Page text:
By Ken Reed
The number of pitchers getting Tommy John surgery continues to increase, from youth leagues to the Major Leagues.
According to USA Today research, of the top 64 hardest throwers this year in Major League Baseball (MLB), 30 have undergone reconstructive Tommy John surgery on their pitching elbows, or are expected to undergo the surgery soon. That includes Los Angeles Angels two-way superstar Shohei Ohtani. Tampa Bay Rays ace Shane McClanahan is also out with Tommy John surgery. He’s the eighth Rays pitcher to get the surgery since 2020.
“It’s very frustrating to me and my colleagues,” says Dr. Glenn Fleisig, biomechanics research director at the American Sports Medicine Institute in Birmingham.
“Frankly, the number of Tommy John injuries in minor league and major league baseball continues to rise. If you chart the rates of Tommy John injuries compared to the average fastball velocity, it’s scary how the graphs look the same.”
The radar gun is the root of the never-ending quest to throw harder.
“Nobody is really teaching good mechanics,” says Stan Conte, a senior medical director for the Miami Marlins and consultant to MLB. “What they’re saying in college is, you want to get to the next level, you gotta throw 97-99. It doesn’t matter if you hit the bull or can’t throw a strike.”
The American Sports Medicine Institute (ASMI) has called the rise in the number of professional pitchers requiring ulnar collateral ligament reconstruction (“Tommy John surgery”) an epidemic.
Sadly, the issue starts at the youngest levels of baseball.
ASMI biomechanist Tony Laughlin believes you can’t examine the rise in UCL injuries requiring Tommy John surgery at the MLB level without also examining what’s taking place in youth baseball.
“There’s a lot going on in youth baseball, where they’re pitching a lot and pitching year-round, where they’re just riding these ligaments into the ground,” says Laughlin. “We want the focus to be for parents and younger kids to give their arms a rest.”
— Ken Reed, Sports Policy Director, League of Fans
Sports Forum Podcast
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Episode #31 – League of Fans’ Sports Forum podcast: Foul Ball Safety Is Still an Important Issue at Ballparks – Our guests are Jordan Skopp, founder of FoulBallSafety.com and Greg Wilkowski, a Chicago based attorney. We discuss the historical problem of foul balls injuring fans and why some teams are still hesitant to put up protective netting in some minor league and college baseball parks.
Episode #30 – League of Fans’ Sports Forum podcast: The State of College Athletics with Dr. David Ridpath: Problems and Potential Solutions – Ridpath is a sports administration professor at Ohio University and a member of The Drake Group, a college sports reform think tank.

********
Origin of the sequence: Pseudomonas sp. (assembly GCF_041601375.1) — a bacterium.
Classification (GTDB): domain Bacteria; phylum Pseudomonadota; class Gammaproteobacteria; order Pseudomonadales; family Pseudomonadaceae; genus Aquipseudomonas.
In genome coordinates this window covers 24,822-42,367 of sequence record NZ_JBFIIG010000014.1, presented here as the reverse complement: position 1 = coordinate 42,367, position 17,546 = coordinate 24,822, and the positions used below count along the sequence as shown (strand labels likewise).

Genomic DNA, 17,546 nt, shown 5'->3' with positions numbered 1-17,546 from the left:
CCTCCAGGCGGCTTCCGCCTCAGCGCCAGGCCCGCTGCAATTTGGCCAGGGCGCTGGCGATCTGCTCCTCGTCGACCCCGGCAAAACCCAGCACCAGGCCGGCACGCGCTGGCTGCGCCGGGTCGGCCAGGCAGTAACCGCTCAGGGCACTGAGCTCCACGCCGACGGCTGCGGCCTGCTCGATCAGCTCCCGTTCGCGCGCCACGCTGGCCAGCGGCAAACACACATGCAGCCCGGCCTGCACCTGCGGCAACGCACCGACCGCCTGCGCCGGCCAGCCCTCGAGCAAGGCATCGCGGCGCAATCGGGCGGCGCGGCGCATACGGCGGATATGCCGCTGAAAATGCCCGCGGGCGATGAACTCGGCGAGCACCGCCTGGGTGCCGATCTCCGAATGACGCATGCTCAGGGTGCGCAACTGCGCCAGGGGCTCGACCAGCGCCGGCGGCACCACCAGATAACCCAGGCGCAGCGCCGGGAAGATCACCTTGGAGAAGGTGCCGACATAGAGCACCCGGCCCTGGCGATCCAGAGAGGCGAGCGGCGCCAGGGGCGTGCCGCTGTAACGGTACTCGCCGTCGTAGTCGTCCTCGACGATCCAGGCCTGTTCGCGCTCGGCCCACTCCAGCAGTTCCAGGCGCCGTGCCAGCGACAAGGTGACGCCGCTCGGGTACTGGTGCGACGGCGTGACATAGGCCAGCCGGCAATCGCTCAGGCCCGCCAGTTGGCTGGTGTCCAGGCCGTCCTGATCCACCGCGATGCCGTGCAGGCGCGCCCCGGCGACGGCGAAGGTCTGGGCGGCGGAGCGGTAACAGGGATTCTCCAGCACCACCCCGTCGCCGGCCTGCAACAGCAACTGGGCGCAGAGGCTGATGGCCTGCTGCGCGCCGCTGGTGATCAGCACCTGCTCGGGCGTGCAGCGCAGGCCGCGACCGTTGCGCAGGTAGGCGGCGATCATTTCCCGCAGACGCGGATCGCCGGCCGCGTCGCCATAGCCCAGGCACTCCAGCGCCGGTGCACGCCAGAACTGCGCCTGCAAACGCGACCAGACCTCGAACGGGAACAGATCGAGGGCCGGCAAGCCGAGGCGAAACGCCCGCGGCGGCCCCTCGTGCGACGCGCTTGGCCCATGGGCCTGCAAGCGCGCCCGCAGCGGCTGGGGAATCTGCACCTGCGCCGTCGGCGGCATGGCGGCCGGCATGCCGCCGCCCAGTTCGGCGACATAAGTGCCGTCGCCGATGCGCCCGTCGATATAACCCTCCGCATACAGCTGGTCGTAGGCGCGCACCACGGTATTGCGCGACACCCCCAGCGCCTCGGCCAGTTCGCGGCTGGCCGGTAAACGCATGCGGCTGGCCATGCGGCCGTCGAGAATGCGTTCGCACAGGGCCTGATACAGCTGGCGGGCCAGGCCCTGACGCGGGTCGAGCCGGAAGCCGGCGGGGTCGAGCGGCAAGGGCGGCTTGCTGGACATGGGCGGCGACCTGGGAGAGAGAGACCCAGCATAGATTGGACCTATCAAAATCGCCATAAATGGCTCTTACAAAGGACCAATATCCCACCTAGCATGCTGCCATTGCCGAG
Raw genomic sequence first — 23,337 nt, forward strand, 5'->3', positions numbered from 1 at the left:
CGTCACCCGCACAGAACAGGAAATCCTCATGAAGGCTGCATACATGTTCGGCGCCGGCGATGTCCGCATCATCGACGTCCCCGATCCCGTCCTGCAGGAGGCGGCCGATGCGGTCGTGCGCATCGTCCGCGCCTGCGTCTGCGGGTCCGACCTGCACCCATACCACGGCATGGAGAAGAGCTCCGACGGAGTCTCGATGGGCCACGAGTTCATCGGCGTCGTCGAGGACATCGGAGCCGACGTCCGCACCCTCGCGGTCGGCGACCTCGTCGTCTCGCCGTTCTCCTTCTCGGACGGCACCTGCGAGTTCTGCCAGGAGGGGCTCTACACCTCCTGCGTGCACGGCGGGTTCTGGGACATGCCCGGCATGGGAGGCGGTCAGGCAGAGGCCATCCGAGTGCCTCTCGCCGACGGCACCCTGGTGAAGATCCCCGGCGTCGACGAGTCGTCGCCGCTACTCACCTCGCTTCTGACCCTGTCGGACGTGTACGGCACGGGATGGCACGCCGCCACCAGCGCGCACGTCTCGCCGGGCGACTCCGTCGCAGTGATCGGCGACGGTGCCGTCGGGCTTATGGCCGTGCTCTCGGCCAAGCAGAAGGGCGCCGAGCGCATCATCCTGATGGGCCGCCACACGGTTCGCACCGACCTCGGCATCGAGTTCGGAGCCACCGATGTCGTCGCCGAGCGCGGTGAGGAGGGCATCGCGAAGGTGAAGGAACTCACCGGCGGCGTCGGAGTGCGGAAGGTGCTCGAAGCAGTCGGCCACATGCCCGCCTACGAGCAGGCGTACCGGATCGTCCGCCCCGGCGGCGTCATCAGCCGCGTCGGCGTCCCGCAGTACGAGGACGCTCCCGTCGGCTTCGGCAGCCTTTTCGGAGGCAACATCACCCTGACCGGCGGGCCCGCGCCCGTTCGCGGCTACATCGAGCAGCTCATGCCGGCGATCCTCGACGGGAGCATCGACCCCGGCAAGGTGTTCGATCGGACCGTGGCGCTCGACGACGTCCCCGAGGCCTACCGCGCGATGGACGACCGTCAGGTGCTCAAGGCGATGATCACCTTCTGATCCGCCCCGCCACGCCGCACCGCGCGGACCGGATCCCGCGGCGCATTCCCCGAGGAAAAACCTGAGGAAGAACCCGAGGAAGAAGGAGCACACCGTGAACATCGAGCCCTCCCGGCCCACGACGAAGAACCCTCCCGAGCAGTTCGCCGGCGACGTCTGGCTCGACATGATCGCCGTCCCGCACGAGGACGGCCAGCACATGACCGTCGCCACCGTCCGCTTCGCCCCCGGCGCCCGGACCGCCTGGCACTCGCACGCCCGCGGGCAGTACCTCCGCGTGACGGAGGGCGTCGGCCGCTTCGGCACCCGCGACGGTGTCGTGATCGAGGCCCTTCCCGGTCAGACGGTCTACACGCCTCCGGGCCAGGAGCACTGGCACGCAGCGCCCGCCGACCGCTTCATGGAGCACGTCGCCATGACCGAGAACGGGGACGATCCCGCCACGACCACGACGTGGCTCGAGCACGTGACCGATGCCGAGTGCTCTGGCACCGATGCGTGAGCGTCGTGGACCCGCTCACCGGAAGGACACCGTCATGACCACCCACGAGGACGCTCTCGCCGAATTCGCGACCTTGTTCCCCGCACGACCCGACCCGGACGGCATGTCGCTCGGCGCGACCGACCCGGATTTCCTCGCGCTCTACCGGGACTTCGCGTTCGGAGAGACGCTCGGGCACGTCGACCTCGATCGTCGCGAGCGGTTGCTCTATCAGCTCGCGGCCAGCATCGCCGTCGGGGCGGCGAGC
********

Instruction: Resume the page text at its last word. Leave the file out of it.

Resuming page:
Episode #29 – League of Fans’ Sports Forum podcast: The Honorable Tom McMillen Visits League of Fans’ Sports Forum – McMillen is a former All-American basketball player, Olympian, Rhodes Scholar and U.S. Congressman. We discuss the state of college athletics today.
Episode #28 – League of Fans’ Sports Forum podcast: A Chat With Mano Watsa, a Leading Basketball and Life Educator – Watsa is President of PGC Basketball, the largest education basketball camp in the world. We discuss problems in youth sports today.
Episode #27 – League of Fans’ Sports Forum podcast: Kids’ Sports: How We Can Take Back the Game and Restore Quality Family Time In the Process – Linda Flanagan is author of “Take Back the Game: How Money and Mania Are Ruining Kids’ Sports and Why It Matters.” We discuss how commercialized and professionalized youth sports are hurting kids and their families.
Media"How We Can Save Sports" author Ken Reed appears on Fox & Friends to explain how there's "too much adult in youth sports."
Ken Reed appears on Mornings with Gail from KFKA Radio in Colorado to discuss bad parenting in youth athletics.
“Should College Athletes Be Paid?” Ken Reed on The Morning Show from Wisconsin Public Radio
Ken Reed appears on KGNU Community Radio in Colorado (at 02:30) to discuss equality in sports and Title IX.
Ken Reed appears on the Ralph Nader Radio Hour (at 38:35) to discuss his book The Sports Reformers: Working to Make the World of Sports a Better Place, and to talk about some current sports issues.
- Reed Appears on Ralph Nader Radio Hour League of Fans’ sports policy director, Ken Reed, Ralph Nader and the New York Times’ Tyler Kepner discussed a variety of sports issues on Nader’s radio show as well as Reed’s updated book, How We Can Save Sports: A Game Plan. Reed's book was released in paperback in February, and has a new introduction and several updated sections.
League of Fans is a sports reform project founded by Ralph Nader to fight for the higher principles of justice, fair play, equal opportunity and civil rights in sports; and to encourage safety and civic responsibility in sports industry and culture.
Vanderbilt Sport & Society - On The Ball with Andrew Maraniss with guest Ken Reed, Sports Policy Director for League of Fans and author of How We Can Save Sports: A Game Plan
Sports & Torts – Ken Reed, Sports Policy Director, League of Fans – at the American Museum of Tort Law
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